When Luthando Sibiya was five years old, his mother, Lindiwe, woke up to him coughing blood in his sleep. When he went to bed that night, her little boy seemed healthy. When the blood wouldn’t stop she immediately called emergency services and he was admitted to hospital. Their lives changed forever when Luthando was diagnosed with aplastic anaemia, a rare blood disorder.
“I thought my child had been bewitched,” says Luthando’s mother, Lindiwe Sibiya, as she replays the night that changed their lives forever.
According to the Leukaemia Foundation, aplastic anaemia occurs when one’s bone marrow fails to produce enough blood cells. If left untreated, this blood disorder can be fatal and in some instances, a blood stem cell transplant is the only viable treatment option for patients.
Luthando is one of the lucky 25% who found a donor match from a relative. In 2020, he received a blood stem cell transplant from his older sister, Lusanda, who was just nine years old and a 100% genetic match to Luthando.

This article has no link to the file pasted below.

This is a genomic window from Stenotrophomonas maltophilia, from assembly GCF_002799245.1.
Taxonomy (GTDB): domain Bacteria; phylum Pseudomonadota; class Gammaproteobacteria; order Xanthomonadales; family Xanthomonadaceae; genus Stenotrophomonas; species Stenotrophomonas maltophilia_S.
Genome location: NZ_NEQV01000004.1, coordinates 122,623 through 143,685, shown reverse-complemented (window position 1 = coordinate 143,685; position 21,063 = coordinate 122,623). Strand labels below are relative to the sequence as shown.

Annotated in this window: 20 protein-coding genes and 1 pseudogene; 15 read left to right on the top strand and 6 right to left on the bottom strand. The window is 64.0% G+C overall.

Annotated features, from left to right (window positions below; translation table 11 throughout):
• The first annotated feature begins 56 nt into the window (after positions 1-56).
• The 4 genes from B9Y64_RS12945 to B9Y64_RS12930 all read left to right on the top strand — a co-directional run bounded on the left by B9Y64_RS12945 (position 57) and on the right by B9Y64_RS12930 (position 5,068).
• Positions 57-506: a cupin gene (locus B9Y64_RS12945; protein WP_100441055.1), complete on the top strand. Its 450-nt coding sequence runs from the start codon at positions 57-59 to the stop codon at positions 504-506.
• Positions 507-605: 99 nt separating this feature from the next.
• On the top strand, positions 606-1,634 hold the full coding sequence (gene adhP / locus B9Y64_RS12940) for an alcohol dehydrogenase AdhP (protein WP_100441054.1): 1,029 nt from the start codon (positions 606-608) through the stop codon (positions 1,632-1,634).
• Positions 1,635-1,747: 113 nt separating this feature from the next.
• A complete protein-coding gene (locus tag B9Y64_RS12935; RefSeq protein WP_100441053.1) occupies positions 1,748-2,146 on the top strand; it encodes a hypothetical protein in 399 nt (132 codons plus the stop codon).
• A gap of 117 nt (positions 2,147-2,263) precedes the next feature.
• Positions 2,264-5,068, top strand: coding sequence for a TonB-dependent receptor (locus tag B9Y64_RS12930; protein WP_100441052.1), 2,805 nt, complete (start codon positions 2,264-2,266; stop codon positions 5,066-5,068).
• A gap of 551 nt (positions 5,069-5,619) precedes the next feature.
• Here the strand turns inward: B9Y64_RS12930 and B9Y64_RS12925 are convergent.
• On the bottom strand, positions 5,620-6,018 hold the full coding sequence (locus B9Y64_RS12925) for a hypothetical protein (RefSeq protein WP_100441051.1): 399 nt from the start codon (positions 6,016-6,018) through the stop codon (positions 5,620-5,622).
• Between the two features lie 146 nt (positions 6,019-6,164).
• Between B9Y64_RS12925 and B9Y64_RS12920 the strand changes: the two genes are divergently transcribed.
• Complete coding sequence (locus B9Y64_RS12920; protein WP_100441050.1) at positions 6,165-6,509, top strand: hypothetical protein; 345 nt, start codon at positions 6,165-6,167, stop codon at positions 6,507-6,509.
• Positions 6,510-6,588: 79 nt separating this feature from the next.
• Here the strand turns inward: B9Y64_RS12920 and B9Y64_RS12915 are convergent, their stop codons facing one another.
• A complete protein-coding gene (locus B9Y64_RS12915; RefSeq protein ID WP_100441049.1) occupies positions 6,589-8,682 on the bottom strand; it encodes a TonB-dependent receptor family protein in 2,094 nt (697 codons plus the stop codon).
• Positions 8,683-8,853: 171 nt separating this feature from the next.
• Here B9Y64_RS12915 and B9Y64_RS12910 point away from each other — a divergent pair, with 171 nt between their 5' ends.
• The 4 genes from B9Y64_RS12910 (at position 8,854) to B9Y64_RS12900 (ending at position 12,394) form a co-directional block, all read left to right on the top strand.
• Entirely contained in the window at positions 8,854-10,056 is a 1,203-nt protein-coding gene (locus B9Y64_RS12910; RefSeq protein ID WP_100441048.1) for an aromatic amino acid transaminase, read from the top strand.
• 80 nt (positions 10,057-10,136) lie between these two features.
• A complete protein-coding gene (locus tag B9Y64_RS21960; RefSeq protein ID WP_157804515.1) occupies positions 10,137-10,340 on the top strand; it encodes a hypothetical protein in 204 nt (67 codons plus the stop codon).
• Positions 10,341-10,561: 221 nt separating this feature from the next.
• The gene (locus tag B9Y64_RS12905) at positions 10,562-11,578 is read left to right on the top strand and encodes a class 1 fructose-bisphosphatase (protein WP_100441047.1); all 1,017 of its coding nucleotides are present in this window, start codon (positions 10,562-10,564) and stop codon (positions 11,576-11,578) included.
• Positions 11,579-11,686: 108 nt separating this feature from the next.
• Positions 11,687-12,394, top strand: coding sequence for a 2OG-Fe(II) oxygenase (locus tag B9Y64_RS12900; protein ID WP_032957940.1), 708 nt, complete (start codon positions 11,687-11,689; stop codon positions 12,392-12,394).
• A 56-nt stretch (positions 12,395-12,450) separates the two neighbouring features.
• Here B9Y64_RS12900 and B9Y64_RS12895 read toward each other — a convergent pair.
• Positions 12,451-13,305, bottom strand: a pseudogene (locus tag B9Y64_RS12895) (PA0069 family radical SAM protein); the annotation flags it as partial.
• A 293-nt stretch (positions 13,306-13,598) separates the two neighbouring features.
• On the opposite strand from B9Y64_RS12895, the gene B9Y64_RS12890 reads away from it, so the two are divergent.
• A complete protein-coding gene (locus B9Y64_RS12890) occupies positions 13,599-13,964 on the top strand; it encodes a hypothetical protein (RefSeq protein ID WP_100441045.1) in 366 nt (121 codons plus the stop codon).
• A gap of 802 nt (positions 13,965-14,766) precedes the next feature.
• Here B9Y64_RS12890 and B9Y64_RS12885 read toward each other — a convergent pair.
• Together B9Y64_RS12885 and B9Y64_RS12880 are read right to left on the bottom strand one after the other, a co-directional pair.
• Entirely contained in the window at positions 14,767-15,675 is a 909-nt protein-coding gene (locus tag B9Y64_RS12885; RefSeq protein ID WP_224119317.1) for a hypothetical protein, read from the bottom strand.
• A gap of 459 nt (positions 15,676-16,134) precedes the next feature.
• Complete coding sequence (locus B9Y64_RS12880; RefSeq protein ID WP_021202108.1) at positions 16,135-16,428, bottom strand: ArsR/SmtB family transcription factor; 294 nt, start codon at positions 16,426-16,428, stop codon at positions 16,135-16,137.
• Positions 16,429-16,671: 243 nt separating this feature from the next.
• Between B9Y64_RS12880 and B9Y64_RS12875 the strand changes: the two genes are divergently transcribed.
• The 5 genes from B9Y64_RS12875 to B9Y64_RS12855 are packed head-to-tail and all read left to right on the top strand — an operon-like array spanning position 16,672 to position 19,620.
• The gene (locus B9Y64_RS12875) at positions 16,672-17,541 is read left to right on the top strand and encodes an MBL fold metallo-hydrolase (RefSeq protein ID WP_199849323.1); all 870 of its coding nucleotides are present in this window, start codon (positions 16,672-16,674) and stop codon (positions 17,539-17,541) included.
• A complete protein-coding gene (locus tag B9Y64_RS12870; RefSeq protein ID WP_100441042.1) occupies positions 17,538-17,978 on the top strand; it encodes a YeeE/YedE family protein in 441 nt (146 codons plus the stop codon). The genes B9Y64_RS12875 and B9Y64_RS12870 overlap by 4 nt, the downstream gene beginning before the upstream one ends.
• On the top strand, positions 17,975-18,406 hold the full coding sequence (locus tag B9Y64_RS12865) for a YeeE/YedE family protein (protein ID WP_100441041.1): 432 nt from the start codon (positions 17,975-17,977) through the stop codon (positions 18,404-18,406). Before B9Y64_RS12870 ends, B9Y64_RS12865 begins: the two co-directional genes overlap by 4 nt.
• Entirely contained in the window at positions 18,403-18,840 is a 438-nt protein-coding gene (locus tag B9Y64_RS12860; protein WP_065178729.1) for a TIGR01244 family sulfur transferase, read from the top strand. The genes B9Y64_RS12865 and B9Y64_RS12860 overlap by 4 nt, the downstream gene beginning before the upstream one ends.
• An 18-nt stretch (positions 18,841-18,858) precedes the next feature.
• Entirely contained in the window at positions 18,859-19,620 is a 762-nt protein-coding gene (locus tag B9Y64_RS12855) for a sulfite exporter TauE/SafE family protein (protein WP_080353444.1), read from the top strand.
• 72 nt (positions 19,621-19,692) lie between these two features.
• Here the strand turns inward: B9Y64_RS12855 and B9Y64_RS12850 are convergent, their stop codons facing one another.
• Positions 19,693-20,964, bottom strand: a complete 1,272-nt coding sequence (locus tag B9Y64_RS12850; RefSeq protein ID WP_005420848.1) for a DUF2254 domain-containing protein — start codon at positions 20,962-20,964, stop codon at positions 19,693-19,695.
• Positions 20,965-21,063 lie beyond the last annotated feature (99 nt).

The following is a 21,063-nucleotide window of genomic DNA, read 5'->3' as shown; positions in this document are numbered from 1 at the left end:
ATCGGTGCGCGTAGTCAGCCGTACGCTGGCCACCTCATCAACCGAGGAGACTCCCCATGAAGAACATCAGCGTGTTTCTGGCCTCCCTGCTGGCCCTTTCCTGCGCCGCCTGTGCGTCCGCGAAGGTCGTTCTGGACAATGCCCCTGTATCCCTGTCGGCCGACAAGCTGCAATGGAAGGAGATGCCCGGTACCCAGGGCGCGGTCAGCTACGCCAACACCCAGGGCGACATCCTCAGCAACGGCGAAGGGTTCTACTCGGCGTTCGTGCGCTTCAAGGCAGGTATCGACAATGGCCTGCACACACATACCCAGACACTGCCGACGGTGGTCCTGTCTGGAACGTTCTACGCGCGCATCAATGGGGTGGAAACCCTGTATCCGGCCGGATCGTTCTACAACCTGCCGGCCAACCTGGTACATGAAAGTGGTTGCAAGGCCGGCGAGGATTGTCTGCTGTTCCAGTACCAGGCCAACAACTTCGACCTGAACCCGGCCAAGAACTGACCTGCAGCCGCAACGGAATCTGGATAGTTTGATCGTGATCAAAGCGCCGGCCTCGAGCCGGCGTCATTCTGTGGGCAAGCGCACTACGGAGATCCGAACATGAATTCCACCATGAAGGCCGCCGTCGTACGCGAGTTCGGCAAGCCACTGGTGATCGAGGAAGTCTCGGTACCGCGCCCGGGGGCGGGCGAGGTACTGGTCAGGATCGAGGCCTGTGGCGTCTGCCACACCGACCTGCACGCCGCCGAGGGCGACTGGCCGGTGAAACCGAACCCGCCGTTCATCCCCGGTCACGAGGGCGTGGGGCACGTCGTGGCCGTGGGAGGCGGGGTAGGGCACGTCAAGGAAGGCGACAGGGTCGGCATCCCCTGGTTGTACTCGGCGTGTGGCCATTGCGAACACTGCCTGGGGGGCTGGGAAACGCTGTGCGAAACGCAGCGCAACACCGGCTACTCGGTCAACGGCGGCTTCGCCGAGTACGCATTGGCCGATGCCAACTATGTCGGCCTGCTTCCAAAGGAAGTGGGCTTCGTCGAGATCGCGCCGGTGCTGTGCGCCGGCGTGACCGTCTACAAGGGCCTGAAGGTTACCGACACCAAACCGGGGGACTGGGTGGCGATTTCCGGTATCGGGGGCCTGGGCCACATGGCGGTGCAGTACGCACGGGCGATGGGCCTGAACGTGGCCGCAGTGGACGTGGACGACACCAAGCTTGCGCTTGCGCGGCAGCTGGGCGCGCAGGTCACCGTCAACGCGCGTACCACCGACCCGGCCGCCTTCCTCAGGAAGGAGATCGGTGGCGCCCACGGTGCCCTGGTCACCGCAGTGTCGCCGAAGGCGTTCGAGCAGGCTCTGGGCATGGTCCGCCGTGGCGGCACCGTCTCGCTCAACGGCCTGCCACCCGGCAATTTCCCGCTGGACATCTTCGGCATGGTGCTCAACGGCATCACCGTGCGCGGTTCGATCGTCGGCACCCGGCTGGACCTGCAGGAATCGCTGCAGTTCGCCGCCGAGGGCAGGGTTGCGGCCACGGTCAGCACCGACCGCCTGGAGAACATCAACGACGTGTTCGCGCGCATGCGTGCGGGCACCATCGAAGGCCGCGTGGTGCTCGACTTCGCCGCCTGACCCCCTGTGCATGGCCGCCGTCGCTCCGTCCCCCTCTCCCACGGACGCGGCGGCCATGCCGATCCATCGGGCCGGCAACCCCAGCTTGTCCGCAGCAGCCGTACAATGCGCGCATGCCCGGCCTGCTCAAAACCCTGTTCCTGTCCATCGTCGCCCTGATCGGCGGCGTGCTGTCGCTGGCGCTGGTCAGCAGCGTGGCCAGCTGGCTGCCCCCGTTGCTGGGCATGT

Sisters are true heroes
“Luthando’s story illuminates the journey of children and the heavy toll that illnesses like blood disorders place on the entire family unit. Luthando was extremely fortunate that his sister was a match and we are extremely proud of her bravery. We are also immensely proud of the role that organisations such as CHOC play in supporting patients,” says Alana James, country executive director for DKMS Africa.
“My little girl was so brave and did everything she could to help her brother. But others are not as lucky and need the help of strangers. I am begging fellow South Africans to find the courage like my daughter did, please register to become a stem cell donor. I can promise you the procedure was simple and pain-free for Lusanda,” says the matriarch of the Sibiya clan.